By John Brhel
Listen up, cause I’ve figured out who’s been keeping you from achieving all of your goals, from realizing all of your hopes and dreams, from securing your dream job or scoring a date with that cute redhead who sits in the next cubicle over. He’s been right under your nose this whole time, holding you back from working hard, from pushing yourself to be all you can be. Are you ready?
Drumroll, please. It’s…………….YOU!
Stop blaming your life circumstances, your appearance, your height, your lack of a prep school education, your horrible dancing skills, etc., etc., etc. and stop taking responsibility for your own actions. If you’re not where you want to be in life and you’re not giving it your all, the only one you have to blame is yourself.
No one is going to push you to become better than you already are. Did anyone force Einstein to come up with the general theory of relativity or John Lennon to write brilliant pop songs? No! Guys who get things done do so by their own volition. Okay, some may have it easier than others. Some guys are born rich, handsome, famous, etc., but all of us have the potential to reach great heights if we try.
Who’s in control of your destiny? If you believe in fate and just think life’s going to work itself out for you, good luck with that. If you don’t want to end up waiting around for life to happen to you, you’ve got to take the wheel and drive.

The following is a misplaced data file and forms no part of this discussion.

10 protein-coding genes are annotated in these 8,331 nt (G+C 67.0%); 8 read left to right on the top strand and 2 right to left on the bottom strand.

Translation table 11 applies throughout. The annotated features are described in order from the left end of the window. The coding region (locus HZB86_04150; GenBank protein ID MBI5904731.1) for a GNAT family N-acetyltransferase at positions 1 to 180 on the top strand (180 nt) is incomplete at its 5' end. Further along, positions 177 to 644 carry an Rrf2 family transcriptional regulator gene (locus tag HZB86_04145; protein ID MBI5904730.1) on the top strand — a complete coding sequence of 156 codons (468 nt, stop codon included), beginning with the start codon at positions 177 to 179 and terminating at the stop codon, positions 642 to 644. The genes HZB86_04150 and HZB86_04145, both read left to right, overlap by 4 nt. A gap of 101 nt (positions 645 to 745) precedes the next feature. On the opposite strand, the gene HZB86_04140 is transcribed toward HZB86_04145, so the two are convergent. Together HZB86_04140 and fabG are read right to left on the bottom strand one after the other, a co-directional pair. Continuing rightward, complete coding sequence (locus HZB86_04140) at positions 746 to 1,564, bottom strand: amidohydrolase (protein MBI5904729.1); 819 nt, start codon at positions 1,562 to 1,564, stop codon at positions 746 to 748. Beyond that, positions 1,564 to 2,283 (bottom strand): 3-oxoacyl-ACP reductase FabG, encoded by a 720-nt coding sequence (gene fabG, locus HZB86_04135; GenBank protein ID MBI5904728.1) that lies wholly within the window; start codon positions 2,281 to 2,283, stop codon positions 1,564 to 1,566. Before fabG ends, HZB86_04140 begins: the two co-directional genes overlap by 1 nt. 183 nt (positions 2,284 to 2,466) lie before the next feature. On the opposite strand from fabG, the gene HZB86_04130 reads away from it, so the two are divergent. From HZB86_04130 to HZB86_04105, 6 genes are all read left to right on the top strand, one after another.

You can either be your best ally or your own worst enemy. You can be an independent, responsible man and take action to better your situation or you can keep playing the blame game, keep procrastinating, and keep living a dull, unfulfilled life.
No one, not your dad, girlfriend, professor, boss, etc. is your keeper. If you’re not living up to your full potential, you can’t blame your manager or your well-off friend for your own lack of success. That’s the easy way out, and it’s the one that will keep you where you are.
The only one keeping you from succeeding is that dude in the mirror, that lowly bastard who isn’t doing all he can. He’s the one who’s not taking the steps to achieve your goals. He’s the one who’s skipping class, not working out, sleeping in, feeling sorry, etc.
Now that you know the culprit, what are you going to do about him? Are you going to sit back and let him win or are you going to take charge? Do you want to be looking at a sorry loser or a go-getting winner the next time you go to shave? The choice is yours alone.
You can either be the person that keeps you from succeeding or the one who propels you to success. No one else is holding you back; don’t hold yourself back either. Be the guy you want to be and the other guy won’t know what hit him.
I don’t know you. I don’t know a thing about you. I don’t know where you come from, where you’re going, or why you do what you do. I don’t know if we’d get along if we met. But there is one thing that I do know: You are capable of much more than you have been led to believe.